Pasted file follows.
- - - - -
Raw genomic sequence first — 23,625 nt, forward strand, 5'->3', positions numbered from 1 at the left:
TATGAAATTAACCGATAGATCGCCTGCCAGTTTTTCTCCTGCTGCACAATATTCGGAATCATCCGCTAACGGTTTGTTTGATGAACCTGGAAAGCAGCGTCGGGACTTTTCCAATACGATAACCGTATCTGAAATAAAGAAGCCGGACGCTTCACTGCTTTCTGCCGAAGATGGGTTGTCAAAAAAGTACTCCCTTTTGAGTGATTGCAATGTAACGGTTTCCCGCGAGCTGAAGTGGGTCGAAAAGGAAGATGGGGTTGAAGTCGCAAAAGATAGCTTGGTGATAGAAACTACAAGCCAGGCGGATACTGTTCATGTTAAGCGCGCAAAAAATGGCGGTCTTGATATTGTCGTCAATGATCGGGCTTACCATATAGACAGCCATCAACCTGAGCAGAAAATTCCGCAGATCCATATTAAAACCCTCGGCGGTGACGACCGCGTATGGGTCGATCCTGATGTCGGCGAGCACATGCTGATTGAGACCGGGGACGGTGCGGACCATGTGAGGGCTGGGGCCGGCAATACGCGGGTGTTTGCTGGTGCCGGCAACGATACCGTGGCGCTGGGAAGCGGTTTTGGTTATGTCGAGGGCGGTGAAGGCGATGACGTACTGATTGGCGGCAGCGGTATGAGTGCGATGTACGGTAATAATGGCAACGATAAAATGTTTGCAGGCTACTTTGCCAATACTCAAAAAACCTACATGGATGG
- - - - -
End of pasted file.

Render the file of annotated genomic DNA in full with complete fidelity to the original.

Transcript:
Raw genomic sequence first — 23,625 nt, forward strand, 5'->3', positions numbered from 1 at the left:
TATGAAATTAACCGATAGATCGCCTGCCAGTTTTTCTCCTGCTGCACAATATTCGGAATCATCCGCTAACGGTTTGTTTGATGAACCTGGAAAGCAGCGTCGGGACTTTTCCAATACGATAACCGTATCTGAAATAAAGAAGCCGGACGCTTCACTGCTTTCTGCCGAAGATGGGTTGTCAAAAAAGTACTCCCTTTTGAGTGATTGCAATGTAACGGTTTCCCGCGAGCTGAAGTGGGTCGAAAAGGAAGATGGGGTTGAAGTCGCAAAAGATAGCTTGGTGATAGAAACTACAAGCCAGGCGGATACTGTTCATGTTAAGCGCGCAAAAAATGGCGGTCTTGATATTGTCGTCAATGATCGGGCTTACCATATAGACAGCCATCAACCTGAGCAGAAAATTCCGCAGATCCATATTAAAACCCTCGGCGGTGACGACCGCGTATGGGTCGATCCTGATGTCGGCGAGCACATGCTGATTGAGACCGGGGACGGTGCGGACCATGTGAGGGCTGGGGCCGGCAATACGCGGGTGTTTGCTGGTGCCGGCAACGATACCGTGGCGCTGGGAAGCGGTTTTGGTTATGTCGAGGGCGGTGAAGGCGATGACGTACTGATTGGCGGCAGCGGTATGAGTGCGATGTACGGTAATAATGGCAACGATAAAATGTTTGCAGGCTACTTTGCCAATACTCAAAAAACCTACATGGATGG